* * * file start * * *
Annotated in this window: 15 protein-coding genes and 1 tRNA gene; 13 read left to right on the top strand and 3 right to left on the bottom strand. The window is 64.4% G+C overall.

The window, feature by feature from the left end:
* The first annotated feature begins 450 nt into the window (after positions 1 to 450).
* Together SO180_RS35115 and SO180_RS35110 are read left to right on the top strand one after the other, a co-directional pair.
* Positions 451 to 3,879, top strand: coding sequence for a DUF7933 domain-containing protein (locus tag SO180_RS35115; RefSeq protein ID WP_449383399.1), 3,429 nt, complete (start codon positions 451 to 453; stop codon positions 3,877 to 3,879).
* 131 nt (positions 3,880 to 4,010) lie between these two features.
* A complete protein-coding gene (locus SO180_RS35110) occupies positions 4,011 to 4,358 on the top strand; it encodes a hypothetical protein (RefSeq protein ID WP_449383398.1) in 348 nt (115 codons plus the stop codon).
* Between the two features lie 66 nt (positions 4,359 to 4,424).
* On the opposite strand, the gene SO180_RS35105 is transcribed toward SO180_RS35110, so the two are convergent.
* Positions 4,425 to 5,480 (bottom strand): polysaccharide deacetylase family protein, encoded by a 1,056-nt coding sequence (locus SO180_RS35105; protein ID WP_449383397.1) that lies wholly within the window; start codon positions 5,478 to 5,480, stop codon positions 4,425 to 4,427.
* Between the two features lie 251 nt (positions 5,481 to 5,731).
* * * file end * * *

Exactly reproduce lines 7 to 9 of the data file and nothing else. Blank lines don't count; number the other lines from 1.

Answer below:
* A complete protein-coding gene (locus SO180_RS35110) occupies positions 4,011 to 4,358 on the top strand; it encodes a hypothetical protein (RefSeq protein ID WP_449383398.1) in 348 nt (115 codons plus the stop codon).
* Between the two features lie 66 nt (positions 4,359 to 4,424).
* On the opposite strand, the gene SO180_RS35105 is transcribed toward SO180_RS35110, so the two are convergent.